Natick employees endure Boston marathon tragedy

Mike Nixon of the Natick Soldier Research, Development and Engineering Center, runs through Framingham, Mass., April 15, 2013, during the Boston Marathon. Nixon was one of a number of Natick employees who ran or volunteered during the event, which ended in tragedy.

Mike Nixon of the Natick Soldier Research, Development and Engineering Center, runs through Framingham, Mass., April 15, 2013, during the Boston Marathon.

 

About five minutes earlier, Shivaun Pacitto had crossed the finish line in the 117th Boston Marathon. She was milling about with hundreds of other runners who were waiting to receive their medals and space blankets to ward off the spring chill.

Pacitto, a research psychologist with the Consumer Research Team at the Natick Soldier Research, Development and Engineering Center, was a bit disappointed with her time of 4 hours 3 minutes, 37 seconds, but she otherwise was enjoying the atmosphere before that instant when everything changed.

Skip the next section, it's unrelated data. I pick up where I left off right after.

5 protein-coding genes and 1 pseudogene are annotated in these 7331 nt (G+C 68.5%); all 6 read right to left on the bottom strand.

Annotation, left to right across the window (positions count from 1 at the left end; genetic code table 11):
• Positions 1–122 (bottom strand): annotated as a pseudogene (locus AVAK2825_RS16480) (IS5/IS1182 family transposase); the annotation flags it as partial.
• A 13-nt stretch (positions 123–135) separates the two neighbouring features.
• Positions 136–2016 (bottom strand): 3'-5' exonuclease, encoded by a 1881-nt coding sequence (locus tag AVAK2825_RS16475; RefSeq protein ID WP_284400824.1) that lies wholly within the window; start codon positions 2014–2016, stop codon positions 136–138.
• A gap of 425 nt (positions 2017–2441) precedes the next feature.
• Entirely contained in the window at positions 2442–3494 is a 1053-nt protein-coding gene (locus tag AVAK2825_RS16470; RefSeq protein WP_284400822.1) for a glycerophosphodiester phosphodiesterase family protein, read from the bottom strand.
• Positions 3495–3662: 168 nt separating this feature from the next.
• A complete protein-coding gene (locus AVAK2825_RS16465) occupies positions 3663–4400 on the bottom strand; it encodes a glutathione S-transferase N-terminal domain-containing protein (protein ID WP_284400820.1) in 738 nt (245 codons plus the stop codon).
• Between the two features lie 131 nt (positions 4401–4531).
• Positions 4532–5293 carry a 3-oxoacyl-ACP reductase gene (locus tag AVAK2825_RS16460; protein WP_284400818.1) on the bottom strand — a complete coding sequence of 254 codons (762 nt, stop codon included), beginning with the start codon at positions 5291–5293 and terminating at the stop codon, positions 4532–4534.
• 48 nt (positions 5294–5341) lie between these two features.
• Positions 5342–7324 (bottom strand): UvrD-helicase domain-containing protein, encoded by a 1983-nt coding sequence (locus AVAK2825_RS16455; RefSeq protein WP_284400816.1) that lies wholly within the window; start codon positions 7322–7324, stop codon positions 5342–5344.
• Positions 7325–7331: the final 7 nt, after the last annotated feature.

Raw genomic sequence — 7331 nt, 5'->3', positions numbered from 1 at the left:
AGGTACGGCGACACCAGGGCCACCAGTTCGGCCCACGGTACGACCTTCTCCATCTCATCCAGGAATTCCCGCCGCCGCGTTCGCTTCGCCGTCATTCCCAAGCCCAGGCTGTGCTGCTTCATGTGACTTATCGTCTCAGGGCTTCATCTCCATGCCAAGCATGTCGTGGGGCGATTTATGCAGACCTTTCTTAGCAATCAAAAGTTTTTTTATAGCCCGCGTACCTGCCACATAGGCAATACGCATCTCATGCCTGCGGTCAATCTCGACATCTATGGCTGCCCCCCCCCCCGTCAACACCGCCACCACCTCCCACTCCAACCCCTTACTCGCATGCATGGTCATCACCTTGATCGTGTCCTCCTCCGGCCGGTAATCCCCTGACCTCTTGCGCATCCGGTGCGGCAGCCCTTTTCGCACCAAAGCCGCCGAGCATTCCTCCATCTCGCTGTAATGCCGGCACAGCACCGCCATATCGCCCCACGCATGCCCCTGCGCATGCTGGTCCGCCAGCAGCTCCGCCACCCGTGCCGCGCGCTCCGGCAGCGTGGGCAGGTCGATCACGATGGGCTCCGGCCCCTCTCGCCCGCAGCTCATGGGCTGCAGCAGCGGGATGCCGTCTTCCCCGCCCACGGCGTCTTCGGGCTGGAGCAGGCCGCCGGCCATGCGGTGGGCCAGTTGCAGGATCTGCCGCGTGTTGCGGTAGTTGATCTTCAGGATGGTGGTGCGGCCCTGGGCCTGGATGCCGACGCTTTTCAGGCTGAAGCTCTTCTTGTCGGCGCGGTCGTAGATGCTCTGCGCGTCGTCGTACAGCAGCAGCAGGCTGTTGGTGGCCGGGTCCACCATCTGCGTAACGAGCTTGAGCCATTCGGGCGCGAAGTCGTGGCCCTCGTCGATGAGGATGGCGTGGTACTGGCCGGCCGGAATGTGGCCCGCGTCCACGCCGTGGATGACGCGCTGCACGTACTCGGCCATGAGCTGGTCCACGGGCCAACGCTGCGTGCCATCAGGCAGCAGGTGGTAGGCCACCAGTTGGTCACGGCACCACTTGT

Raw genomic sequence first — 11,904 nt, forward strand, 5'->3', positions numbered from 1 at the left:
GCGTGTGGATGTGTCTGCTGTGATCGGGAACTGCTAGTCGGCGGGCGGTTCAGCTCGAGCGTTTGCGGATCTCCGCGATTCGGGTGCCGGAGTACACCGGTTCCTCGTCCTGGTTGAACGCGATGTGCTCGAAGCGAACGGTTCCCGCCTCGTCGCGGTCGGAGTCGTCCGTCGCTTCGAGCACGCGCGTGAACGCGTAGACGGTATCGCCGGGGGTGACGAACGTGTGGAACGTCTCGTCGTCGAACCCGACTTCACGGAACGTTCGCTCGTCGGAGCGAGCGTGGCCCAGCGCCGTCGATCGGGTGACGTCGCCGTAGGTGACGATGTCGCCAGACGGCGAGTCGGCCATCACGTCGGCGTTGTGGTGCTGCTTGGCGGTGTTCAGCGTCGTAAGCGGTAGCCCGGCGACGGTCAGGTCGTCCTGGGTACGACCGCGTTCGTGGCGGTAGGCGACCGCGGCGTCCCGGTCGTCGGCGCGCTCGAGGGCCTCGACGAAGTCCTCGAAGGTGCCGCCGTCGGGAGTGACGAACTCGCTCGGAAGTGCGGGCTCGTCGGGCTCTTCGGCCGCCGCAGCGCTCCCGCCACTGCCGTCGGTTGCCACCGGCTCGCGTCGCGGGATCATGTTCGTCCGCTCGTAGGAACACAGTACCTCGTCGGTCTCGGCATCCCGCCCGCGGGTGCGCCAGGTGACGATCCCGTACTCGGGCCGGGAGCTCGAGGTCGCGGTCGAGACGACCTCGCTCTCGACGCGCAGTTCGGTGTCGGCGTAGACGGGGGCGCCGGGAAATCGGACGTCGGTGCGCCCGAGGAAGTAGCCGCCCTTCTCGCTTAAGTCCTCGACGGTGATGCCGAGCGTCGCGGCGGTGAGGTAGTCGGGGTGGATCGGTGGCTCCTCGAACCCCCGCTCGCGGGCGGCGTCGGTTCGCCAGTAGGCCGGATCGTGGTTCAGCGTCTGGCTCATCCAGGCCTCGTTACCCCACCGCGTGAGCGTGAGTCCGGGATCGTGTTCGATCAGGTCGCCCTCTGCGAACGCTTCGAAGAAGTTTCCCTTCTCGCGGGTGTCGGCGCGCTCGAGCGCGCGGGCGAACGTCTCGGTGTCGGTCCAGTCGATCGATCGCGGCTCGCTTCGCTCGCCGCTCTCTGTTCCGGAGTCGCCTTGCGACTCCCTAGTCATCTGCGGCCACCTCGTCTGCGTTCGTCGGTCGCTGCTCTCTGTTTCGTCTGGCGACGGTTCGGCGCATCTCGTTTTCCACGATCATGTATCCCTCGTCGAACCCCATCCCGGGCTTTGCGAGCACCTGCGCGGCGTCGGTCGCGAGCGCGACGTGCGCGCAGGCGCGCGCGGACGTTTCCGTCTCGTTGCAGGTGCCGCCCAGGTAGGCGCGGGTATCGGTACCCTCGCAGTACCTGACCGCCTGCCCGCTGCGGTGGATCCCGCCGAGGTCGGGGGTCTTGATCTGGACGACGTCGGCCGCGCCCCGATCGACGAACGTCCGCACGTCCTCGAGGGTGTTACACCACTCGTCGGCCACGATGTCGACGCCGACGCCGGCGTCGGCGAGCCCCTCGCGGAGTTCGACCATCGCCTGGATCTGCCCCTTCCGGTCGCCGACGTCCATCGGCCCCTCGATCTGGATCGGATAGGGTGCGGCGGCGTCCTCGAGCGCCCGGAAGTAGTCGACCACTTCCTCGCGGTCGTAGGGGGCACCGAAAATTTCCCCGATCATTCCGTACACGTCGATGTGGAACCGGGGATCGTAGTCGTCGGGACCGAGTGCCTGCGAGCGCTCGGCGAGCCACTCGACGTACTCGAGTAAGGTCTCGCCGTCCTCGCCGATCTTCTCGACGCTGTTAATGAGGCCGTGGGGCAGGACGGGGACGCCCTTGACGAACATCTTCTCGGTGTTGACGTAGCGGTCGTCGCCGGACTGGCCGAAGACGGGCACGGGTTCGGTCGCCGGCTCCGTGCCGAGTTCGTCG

“All of a sudden, I heard a loud boom, and it shook through my body,” Pacitto recalled. “And I turned back and I said, ‘Oh, my God.’ And then I heard a second one, and I fell to my knees. A runner picked me up and he said, ‘You have to run. There might be another (bomb) at the finish line.’”

Her husband, Gary Pacitto, chief of the engineering division of the Directorate of Public Works for U.S. Army Garrison Natick, also heard the explosions but couldn’t see them from where he was standing. As others ran in the other direction, Gary jumped a fence and sprinted toward the finish line on Boylston Street.

“All I could think of was Shivaun,” Gary said. “When I got there, there was just mayhem. There (were) people coming in wheelchairs without legs. It was devastating to see how many people were injured and how injured they were.”

Gary finally reached the finish line but couldn’t find his wife.

“I walked to the side of the road, and I prayed that she was OK, because I didn’t know where she was,” Gary said. “And then the phone rang, and it was her.”

Pacitto had borrowed a cell phone from another runner and called her husband. They, their young sons and other family members made it to Boston Common but still didn’t feel safe.

“We got stuck in Boston for hours,” Pacitto said. “We were afraid to take the train home. We didn’t know what was going on with other bombings. My brother came into the city and picked us up and we got home safely.”

The Pacittos said the day after the marathon was worse for them.

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Our thoughts and prayers go out to those affected by the tragedy in Boston.